Change in hydrological regime in key sites

Some Aquatic Warbler breeding sites for example in Belarus and Ukraine suffer under unfavorable man-made changes in the hydrological regime. This can lead for example to (1) lack of water, leading to reduced breeding success and population decline, (2) summer flooding with destruction of nests and (3) vegetation succession and loss of Aquatic Warbler habitat. In Ukraine, recently the deepening of parts of the upper Pripyat river channel resulted in a lower water table in the adjacent floodplain sedge mires and abandonment of AW breeding sites. In Senegal, the major wintering site of the global AW population is completely dependent on artificial flooding through the local water management facilities.

Importance: critical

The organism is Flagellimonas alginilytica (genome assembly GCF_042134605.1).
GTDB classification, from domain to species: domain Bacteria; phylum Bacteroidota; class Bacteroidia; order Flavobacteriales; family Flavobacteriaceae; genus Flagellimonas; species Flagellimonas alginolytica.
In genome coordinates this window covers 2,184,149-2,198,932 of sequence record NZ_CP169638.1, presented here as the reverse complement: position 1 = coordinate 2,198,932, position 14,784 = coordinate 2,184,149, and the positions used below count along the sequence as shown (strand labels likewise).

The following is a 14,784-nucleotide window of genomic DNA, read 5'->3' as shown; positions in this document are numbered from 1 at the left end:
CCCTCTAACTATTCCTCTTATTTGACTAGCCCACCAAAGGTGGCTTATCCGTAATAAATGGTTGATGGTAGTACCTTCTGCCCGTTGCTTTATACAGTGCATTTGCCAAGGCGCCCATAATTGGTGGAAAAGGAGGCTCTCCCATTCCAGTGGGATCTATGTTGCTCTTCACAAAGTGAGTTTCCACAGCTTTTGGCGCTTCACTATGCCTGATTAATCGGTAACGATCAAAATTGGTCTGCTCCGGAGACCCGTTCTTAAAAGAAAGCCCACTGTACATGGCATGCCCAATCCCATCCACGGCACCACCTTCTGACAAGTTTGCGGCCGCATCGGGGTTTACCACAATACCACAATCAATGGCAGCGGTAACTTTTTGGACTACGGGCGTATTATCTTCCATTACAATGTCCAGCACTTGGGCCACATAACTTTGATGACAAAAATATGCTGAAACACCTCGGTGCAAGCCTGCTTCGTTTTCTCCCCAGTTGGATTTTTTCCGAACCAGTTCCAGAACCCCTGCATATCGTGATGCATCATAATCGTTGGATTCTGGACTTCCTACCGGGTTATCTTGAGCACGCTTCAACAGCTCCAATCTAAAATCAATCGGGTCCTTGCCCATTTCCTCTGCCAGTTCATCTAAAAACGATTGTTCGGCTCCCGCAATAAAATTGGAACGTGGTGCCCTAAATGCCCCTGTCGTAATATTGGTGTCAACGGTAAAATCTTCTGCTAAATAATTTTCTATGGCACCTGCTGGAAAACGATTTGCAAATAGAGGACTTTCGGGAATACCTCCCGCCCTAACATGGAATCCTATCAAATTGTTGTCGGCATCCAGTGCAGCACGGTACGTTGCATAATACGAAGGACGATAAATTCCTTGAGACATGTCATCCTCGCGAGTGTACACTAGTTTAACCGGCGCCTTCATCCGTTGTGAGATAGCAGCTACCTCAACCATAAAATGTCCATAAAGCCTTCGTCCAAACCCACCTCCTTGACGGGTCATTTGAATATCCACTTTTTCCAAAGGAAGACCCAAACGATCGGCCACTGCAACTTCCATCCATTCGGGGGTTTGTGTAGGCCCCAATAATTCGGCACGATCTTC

Breeding habitat changes due to abandonment

This is an important factor in Poland (Biebrza and Lublin marshes, NW-Poland), Lithuania, Russia (Kaliningrad region), Belarus (Zvaniec, Sporava), Ukraine (huge areas in the upper Prypiat region) and Germany (lower Oder valley) where, if cutting of vegetation and/or burning (or in some places grazing) ceases, succession takes place and the habitat becomes unsuitable due to overgrowing by dominant sedge/grasses, high reeds, willow bushes or succession forests of birch or alder. In the past, reeds used to be occasionally harvested with scythes in the Biebrza and Zvaniec mires, and along Jasieĺda, Stokhid and upper Prypiat rivers for use on floors and for thatching, etc., together with the more important harvesting of sedges as poor quality hay and the active elimination of bushes. These traditions have now stopped at many places.